There are many ways to manage the inventory for your game. The most common is to create an ‘array’ or a list of all your data. But it could be made in a more optimal way, simply by using a numerical variable, treating it as if it were binary. How do you do that? Read on!

## Use of binary variables when we code

Using simple arrays is still an option, explained with a good example in the official Game Maker forums. But we could also use binary variables. YoYo Games offered an introduction about them in their tech blog. If such post didn’t help you, here’s a brief explanation, without going into too technical details.

## How does the binary system work?

We know the system works with ones and zeros. To represent numbers, we put them in a specific order, like this:

`000`

= 0

`001`

= 1

`010`

= 2

`100`

= 4

…

`1000000`

= 64

And so, incrementally. How do we represent number 5? In binary it would be 101. If we look at it, it’s the sum of 1 (001) and 4 (100). Makes sense, right? ^_^

## An example of binary variables in use

So, using the powers of 2 that binary numbers provides us, we have a number of properties and characteristics that serve us for many purposes. One of them is exemplified by YoYo Games using keys and doors.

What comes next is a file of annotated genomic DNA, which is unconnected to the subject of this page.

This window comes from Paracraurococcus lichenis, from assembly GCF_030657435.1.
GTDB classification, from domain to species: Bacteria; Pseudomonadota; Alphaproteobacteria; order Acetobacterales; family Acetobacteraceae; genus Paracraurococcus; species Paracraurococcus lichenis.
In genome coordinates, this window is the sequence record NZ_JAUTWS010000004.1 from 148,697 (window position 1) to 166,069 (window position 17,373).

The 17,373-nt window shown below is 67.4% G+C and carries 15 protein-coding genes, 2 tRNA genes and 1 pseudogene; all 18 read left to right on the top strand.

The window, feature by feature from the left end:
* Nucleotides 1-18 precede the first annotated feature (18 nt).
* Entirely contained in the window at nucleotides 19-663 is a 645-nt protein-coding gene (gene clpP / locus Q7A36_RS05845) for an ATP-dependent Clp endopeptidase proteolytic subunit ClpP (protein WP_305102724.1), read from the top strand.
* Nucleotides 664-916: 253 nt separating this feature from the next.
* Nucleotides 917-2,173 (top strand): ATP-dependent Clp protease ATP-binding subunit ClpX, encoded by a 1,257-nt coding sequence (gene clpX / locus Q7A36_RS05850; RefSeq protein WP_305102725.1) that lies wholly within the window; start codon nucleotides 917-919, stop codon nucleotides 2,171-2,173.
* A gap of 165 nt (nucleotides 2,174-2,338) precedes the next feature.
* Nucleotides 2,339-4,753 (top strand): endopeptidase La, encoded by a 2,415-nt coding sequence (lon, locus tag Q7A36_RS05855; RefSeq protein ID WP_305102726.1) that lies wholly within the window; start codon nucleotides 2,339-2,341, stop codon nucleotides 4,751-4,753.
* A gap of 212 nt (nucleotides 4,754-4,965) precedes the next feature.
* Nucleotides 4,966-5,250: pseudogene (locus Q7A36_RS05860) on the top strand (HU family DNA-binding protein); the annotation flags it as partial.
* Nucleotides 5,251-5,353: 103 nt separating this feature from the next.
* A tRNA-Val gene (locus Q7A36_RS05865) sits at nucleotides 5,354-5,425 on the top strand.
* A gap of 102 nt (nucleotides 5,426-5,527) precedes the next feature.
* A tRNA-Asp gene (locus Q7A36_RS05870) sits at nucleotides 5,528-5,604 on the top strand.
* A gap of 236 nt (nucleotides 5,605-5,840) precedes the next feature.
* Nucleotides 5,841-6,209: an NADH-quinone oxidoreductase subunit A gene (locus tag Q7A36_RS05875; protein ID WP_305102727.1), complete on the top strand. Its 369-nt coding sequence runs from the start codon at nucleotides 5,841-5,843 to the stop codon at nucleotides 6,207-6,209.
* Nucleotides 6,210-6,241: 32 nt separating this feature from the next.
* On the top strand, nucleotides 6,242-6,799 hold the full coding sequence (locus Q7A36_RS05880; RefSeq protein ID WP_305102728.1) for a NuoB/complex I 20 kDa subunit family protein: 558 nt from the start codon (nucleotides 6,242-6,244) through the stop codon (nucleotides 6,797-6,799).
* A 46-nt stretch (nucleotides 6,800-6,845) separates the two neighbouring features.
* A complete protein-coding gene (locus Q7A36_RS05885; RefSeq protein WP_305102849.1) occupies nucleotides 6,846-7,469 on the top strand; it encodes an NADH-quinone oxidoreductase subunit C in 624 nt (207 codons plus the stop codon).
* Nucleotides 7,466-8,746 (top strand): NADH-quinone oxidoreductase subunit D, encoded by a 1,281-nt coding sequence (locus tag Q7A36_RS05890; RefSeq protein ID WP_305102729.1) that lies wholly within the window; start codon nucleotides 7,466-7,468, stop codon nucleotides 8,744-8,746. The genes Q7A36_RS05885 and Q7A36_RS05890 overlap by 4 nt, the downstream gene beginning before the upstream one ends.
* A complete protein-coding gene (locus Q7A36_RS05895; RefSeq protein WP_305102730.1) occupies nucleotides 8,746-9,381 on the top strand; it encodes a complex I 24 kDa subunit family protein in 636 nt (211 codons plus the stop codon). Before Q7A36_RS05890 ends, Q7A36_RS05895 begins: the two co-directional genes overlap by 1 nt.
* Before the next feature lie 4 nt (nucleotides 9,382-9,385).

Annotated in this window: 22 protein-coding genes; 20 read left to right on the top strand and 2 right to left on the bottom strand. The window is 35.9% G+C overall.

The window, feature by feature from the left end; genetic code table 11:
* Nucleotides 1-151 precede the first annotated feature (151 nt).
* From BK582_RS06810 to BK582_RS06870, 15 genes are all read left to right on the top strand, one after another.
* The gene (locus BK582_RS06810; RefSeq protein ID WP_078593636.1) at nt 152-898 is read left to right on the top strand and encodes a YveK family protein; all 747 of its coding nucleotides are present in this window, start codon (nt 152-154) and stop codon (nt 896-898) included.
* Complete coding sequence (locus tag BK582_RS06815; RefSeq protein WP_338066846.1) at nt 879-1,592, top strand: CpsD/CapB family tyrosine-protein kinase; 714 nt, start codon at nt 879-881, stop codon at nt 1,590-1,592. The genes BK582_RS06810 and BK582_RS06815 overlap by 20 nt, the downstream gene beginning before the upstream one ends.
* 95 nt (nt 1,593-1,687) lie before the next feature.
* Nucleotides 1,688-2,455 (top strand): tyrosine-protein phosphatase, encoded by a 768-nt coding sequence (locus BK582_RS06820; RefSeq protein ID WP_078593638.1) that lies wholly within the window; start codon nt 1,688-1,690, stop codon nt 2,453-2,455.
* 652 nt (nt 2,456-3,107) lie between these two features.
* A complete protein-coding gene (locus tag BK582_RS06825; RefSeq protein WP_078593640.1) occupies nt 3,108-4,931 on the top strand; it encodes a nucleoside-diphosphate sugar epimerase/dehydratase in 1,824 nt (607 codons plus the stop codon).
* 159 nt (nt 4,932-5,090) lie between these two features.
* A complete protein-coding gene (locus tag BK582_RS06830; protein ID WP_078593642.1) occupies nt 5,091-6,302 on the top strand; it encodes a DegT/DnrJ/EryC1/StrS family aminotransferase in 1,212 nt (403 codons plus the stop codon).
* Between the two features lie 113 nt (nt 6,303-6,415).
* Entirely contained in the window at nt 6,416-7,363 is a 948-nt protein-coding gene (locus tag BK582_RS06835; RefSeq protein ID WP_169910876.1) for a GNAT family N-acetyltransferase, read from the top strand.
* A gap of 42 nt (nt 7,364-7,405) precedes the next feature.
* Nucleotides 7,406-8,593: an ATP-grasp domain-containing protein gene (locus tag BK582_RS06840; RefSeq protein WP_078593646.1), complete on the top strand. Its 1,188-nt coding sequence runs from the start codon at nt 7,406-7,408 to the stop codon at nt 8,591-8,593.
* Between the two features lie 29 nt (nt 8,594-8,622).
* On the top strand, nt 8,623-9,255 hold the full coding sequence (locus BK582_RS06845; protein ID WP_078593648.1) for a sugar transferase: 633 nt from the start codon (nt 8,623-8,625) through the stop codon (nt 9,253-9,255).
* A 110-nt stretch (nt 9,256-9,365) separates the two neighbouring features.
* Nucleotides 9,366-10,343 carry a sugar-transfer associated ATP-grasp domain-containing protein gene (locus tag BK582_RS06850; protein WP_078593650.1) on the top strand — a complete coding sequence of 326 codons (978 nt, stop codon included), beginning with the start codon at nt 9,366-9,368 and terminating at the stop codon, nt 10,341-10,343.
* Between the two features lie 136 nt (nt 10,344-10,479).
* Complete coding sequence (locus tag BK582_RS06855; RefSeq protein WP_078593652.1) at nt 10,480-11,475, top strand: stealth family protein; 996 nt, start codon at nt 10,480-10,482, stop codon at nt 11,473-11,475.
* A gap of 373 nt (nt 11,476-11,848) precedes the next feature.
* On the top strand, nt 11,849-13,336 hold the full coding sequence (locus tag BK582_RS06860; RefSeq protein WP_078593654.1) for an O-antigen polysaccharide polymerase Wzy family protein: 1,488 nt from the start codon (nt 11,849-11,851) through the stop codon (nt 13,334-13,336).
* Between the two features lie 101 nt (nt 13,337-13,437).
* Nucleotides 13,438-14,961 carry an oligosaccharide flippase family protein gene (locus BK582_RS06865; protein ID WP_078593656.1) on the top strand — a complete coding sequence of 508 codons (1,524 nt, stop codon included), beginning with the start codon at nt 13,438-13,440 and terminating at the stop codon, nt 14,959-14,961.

We have doors with a binary variable called `door_id`

, and we assign Create event () to its own identification number. That number must always be a power of 2. For example: `door_id=1`

, `door_id=2, 4, 8, 16, 32, 64,`

etc., for each different door-object.

Now, imagine we have another key-object able to open one or more doors. How do we associate them? Creating a `key_id`

variable, where its value would be the sum of all the desired `door_id`

. For example, if the variable is `key_id=43`

it will open doors with `door_id 32, 8, 2, and 1`

. And best of all, with a value of 43, it will open those doors ONLY. How would we manage it? With a simple ‘if’ condition.

If we write:

`if( (key_id & door_id) !=0 ) {`

It will be sufficient to check if it is included. As an example, it can be used in the Collision event () between both objects.

## Inventory with a binary variable

And now, your inventory example. How to use it? In a very similar way to the example of the doors and the keys. We will have multiple objects with a unique id. Remember that they must be power of 2 (1, 2, 4, 8 …). Now the object containing all the active elements `obj_inventory_controller`

, for example, or the same player object `obj_player`

will have a `total_inventory`

variable.

What do we do when adding a new item? Simply add the `id_inventory`

to `total_inventory`

. For example, if you have a sword with id=1, and a potion with a 64 value, inventory will be 65. What if we add another? We sum its value. What if we eliminate or use an element? We subtract it.

Do you want to display all the items we have? You can show all the possible elements, and activate the desired ones with a simple `if (id_inventory)`

and deactivate those not included in the condition (or not show them).

Thus, with a variable and some simple operations we can manage complete inventory in a simple way. If you have other suggestions on the use of binary variables, they are welcome in the comments!

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